The exoplanet named K2-18b situated 124 light-years away and has 2.6 times the radius of Earth has rainclouds in its atmosphere and could have habitable conditions at its surface. Discovered by the exoplanet-hunting Kepler telescope in 2015, it orbits a red dwarf star about 110 light-years away; the findings were published in a report recently. This report by researchers provides definitive proof of the existence of clouds of liquid water in the planet’s hydrogen-rich atmosphere, which is considered uncommon for a planet of such a small size.
The exoplanet is about two and a half times larger than Earth and is situated in the habitable zone of its star, which means that liquid water could theoretically exist on the surface. The nature of the surface itself is unknown. The surface could be anything from a rocky exterior with a thin atmosphere, much like Earth, or a dense hydrogen atmosphere above a high-pressure water-ammonia ocean and metallic core, like Neptune. If it turns out to be the second case, researchers will have to abandon hope of finding life on the planet.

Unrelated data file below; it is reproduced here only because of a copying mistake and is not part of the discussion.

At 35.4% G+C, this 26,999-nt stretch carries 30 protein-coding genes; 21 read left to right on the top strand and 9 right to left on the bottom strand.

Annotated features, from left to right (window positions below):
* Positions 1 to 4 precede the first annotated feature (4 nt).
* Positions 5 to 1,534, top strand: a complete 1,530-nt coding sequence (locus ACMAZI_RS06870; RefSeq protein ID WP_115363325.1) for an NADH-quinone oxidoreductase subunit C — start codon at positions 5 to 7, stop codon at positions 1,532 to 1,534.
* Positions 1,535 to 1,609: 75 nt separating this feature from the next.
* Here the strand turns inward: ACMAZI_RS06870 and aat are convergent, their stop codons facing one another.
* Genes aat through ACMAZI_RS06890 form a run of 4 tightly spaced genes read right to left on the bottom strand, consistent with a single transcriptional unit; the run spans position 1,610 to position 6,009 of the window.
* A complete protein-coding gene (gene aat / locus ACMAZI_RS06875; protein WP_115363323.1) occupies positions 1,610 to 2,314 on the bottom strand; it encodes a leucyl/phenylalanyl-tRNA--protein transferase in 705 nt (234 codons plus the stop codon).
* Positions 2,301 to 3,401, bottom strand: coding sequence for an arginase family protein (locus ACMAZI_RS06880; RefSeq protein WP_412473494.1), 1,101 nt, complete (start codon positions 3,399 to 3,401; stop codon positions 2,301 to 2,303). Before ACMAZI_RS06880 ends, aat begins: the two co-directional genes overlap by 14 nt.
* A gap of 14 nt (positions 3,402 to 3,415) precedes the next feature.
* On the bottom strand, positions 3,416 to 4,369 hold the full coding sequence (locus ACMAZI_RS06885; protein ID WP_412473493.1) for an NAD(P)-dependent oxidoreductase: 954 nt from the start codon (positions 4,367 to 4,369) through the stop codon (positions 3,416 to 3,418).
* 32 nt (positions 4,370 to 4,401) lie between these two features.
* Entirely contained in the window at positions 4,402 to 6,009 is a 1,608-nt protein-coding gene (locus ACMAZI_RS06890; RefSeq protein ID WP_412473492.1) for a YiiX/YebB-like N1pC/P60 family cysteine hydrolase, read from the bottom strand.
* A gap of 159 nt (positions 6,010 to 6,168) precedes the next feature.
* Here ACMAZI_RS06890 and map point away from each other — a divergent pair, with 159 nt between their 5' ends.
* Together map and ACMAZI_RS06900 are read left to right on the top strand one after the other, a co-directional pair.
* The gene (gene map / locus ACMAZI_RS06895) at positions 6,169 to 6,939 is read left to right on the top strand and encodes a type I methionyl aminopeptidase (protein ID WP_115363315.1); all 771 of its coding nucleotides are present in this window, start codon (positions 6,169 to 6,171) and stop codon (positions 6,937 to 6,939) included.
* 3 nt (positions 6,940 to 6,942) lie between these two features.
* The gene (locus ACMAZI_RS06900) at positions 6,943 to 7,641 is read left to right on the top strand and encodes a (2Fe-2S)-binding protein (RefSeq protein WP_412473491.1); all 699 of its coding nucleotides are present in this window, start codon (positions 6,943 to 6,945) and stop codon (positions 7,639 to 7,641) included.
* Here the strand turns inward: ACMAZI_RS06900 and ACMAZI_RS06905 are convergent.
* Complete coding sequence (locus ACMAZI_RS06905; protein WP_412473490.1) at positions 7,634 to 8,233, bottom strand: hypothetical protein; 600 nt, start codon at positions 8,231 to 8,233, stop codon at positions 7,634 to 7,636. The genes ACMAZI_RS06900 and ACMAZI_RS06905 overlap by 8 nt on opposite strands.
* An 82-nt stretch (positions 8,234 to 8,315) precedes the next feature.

Even the rain on this exoplanet could be bizarre. Researchers think that the water droplets might never actually hit solid ground. Instead, they would reach a point in the exoplanet’s thick atmosphere where the pressure and temperature are so great that the droplets would evaporate. Then the water would rise in the atmosphere again, condense into clouds, and rain back down. Something akin to a small water cycle.
Researchers exclaim that it is a mysterious kind of planet that is one of the most common kinds found in our galaxy. We do not know the actual nature of its surface and much about its atmosphere. Life could potentially be found on such an exoplanet, but the chances are slim to none.
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